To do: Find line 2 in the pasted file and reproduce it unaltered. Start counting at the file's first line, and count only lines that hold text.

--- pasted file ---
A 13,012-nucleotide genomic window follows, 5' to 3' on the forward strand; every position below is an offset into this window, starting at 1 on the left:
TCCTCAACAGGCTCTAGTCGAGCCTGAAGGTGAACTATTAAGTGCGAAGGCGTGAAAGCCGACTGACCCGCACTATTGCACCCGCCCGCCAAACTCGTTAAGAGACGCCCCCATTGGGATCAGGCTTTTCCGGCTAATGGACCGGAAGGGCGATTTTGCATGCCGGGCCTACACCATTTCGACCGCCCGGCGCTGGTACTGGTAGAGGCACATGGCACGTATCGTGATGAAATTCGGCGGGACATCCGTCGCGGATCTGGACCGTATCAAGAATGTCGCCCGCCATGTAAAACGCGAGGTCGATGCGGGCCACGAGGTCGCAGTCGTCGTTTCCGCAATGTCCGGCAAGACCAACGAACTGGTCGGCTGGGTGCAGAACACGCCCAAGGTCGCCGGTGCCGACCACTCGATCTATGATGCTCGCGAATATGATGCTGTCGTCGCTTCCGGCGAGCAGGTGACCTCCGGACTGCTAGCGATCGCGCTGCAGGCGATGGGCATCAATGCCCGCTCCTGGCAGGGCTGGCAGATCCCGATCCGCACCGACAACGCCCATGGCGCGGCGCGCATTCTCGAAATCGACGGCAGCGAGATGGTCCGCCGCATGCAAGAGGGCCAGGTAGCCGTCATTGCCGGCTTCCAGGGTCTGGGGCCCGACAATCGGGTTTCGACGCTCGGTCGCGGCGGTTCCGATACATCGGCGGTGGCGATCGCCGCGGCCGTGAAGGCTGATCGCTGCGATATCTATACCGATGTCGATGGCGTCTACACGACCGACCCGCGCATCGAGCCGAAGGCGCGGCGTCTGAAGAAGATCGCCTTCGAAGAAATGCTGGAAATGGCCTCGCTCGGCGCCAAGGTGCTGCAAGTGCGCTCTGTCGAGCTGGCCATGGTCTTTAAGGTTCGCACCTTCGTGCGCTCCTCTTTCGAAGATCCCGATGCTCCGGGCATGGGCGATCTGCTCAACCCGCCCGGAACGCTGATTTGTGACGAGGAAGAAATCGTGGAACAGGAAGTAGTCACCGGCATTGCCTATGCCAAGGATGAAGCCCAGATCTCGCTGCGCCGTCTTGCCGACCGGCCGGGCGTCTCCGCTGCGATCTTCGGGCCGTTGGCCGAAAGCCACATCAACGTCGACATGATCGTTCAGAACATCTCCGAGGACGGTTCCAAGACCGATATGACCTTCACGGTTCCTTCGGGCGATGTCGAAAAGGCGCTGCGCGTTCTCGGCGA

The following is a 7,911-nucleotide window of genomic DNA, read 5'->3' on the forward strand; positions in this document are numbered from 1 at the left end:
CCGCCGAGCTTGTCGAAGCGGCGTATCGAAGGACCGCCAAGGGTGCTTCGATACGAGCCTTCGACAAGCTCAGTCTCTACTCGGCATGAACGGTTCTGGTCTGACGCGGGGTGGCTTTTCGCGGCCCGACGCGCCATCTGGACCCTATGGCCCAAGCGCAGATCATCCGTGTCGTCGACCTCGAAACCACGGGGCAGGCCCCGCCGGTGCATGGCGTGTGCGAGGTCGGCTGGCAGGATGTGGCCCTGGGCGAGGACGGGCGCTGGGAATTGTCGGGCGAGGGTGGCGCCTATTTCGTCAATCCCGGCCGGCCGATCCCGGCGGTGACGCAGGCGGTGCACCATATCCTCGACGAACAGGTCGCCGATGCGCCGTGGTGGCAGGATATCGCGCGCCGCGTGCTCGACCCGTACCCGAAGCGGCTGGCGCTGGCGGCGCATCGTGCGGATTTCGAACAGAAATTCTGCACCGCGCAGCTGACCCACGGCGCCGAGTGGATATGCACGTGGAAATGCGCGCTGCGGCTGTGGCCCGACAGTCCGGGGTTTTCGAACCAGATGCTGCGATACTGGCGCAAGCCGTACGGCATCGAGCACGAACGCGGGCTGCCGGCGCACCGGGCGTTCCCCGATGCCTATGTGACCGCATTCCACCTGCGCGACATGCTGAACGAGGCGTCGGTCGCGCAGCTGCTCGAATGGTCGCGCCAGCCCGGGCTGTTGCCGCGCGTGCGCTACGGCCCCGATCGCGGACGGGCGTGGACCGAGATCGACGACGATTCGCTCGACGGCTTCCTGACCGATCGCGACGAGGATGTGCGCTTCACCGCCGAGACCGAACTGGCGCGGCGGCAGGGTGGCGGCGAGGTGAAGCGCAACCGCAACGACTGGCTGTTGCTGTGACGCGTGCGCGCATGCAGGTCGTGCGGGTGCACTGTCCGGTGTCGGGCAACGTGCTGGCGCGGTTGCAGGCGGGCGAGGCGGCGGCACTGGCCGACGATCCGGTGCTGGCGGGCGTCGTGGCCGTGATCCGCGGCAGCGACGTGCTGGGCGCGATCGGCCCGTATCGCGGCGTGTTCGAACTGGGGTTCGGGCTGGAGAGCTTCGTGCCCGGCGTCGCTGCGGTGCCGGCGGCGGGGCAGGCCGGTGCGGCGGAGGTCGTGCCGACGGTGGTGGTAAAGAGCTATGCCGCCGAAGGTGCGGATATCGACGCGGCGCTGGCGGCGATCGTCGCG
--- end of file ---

TCCTCAACAGGCTCTAGTCGAGCCTGAAGGTGAACTATTAAGTGCGAAGGCGTGAAAGCCGACTGACCCGCACTATTGCACCCGCCCGCCAAACTCGTTAAGAGACGCCCCCATTGGGATCAGGCTTTTCCGGCTAATGGACCGGAAGGGCGATTTTGCATGCCGGGCCTACACCATTTCGACCGCCCGGCGCTGGTACTGGTAGAGGCACATGGCACGTATCGTGATGAAATTCGGCGGGACATCCGTCGCGGATCTGGACCGTATCAAGAATGTCGCCCGCCATGTAAAACGCGAGGTCGATGCGGGCCACGAGGTCGCAGTCGTCGTTTCCGCAATGTCCGGCAAGACCAACGAACTGGTCGGCTGGGTGCAGAACACGCCCAAGGTCGCCGGTGCCGACCACTCGATCTATGATGCTCGCGAATATGATGCTGTCGTCGCTTCCGGCGAGCAGGTGACCTCCGGACTGCTAGCGATCGCGCTGCAGGCGATGGGCATCAATGCCCGCTCCTGGCAGGGCTGGCAGATCCCGATCCGCACCGACAACGCCCATGGCGCGGCGCGCATTCTCGAAATCGACGGCAGCGAGATGGTCCGCCGCATGCAAGAGGGCCAGGTAGCCGTCATTGCCGGCTTCCAGGGTCTGGGGCCCGACAATCGGGTTTCGACGCTCGGTCGCGGCGGTTCCGATACATCGGCGGTGGCGATCGCCGCGGCCGTGAAGGCTGATCGCTGCGATATCTATACCGATGTCGATGGCGTCTACACGACCGACCCGCGCATCGAGCCGAAGGCGCGGCGTCTGAAGAAGATCGCCTTCGAAGAAATGCTGGAAATGGCCTCGCTCGGCGCCAAGGTGCTGCAAGTGCGCTCTGTCGAGCTGGCCATGGTCTTTAAGGTTCGCACCTTCGTGCGCTCCTCTTTCGAAGATCCCGATGCTCCGGGCATGGGCGATCTGCTCAACCCGCCCGGAACGCTGATTTGTGACGAGGAAGAAATCGTGGAACAGGAAGTAGTCACCGGCATTGCCTATGCCAAGGATGAAGCCCAGATCTCGCTGCGCCGTCTTGCCGACCGGCCGGGCGTCTCCGCTGCGATCTTCGGGCCGTTGGCCGAAAGCCACATCAACGTCGACATGATCGTTCAGAACATCTCCGAGGACGGTTCCAAGACCGATATGACCTTCACGGTTCCTTCGGGCGATGTCGAAAAGGCGCTGCGCGTTCTCGGCGA